muscle tissue regeneration
A schematic drawing of a muscle fibre from a study on strength training in patients with prostate cancer (Credit: BMC Cancer/Lene Thorsen et al.)

Another cell, called a fibroblast, produces connective tissue at the injured site, and it’s a combination of connective tissue and muscle fibres that repair the muscle – a process known as “de novo regeneration” after the Latin word for “from the beginning”.

When VML occurs – which is generally considered as the loss of 15% or more of the total fibres in a muscle – the body loses too many satellite cells for de novo regeneration to stimulate enough fibres for the muscle to reach its pre-injury density.

In order to close the gap between the amount of muscle a person starts with and the amount they can regrow after VML, medical scientists have transplanted satellite cells, myoblasts, and mesenchymal stem cells – a type of cell that can transform into multiple tissue types, including muscle tissue.

But according to the IBS and MIT research team, the need for invasive muscle biopsies, a lack of available cells for transplant and possibility of poor long-term cell maintenance impede clinical translation, where millions to billions of mature cells may be needed to provide therapeutic benefits.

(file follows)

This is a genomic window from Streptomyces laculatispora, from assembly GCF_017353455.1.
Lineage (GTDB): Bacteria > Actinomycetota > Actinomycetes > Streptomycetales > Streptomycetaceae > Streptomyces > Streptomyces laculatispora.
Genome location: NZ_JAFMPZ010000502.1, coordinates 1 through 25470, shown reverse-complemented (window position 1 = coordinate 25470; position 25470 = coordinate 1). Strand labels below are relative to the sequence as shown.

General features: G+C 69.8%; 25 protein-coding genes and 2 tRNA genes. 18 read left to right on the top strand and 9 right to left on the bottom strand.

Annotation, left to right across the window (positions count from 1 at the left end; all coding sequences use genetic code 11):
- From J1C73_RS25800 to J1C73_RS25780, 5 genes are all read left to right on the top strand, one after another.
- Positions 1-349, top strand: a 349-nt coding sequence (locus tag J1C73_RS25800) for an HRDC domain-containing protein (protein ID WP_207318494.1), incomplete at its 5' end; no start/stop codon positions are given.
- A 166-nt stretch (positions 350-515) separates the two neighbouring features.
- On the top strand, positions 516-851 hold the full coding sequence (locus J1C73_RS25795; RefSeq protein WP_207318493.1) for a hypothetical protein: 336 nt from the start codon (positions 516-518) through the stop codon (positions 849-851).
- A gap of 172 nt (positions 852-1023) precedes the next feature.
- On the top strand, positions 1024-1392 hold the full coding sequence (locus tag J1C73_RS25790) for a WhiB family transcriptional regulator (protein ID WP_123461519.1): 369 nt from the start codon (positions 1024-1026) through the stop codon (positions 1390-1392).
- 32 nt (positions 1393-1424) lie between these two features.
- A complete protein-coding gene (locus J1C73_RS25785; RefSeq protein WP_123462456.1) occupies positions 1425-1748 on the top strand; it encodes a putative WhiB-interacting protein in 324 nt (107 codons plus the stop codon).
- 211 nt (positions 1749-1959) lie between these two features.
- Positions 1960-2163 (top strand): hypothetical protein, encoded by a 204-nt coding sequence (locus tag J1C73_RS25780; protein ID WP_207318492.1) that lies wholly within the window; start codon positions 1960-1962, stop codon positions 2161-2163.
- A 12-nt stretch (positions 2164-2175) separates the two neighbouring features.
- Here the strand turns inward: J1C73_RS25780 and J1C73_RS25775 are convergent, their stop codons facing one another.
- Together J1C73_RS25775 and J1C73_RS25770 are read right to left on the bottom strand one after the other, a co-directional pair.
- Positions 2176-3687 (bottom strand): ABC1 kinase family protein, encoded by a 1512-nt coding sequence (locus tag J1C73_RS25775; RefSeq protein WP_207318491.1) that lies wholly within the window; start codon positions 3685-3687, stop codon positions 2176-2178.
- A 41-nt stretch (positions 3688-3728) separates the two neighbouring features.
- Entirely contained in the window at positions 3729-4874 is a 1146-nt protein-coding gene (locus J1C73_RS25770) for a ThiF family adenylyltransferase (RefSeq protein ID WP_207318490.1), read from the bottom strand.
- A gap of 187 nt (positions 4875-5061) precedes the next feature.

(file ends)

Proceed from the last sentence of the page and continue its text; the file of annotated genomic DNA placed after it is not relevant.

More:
It’s the third limitation, which the scientists described as an “unsolved, long-lasting dilemma” in tissue scaffold development the scientists sought to overcome.


Using a natural-synthetic hybrid scaffold to induce de novo regeneration in mouse model

According to the research team, natural scaffolds exhibit high cell recognition and cell binding affinity, but often fail to provide the mechanical robustness in large lesions or load-bearing tissues required for long-term mechanical support.

In contrast, synthetic scaffolds provide a precisely engineered alternative with tuneable mechanical and physical properties, as well as tailored structures and biochemical compositions, but they’re often hampered by poor integration with host tissue, which can mean they’re not recruited along with other muscle fibres to produce contractile force.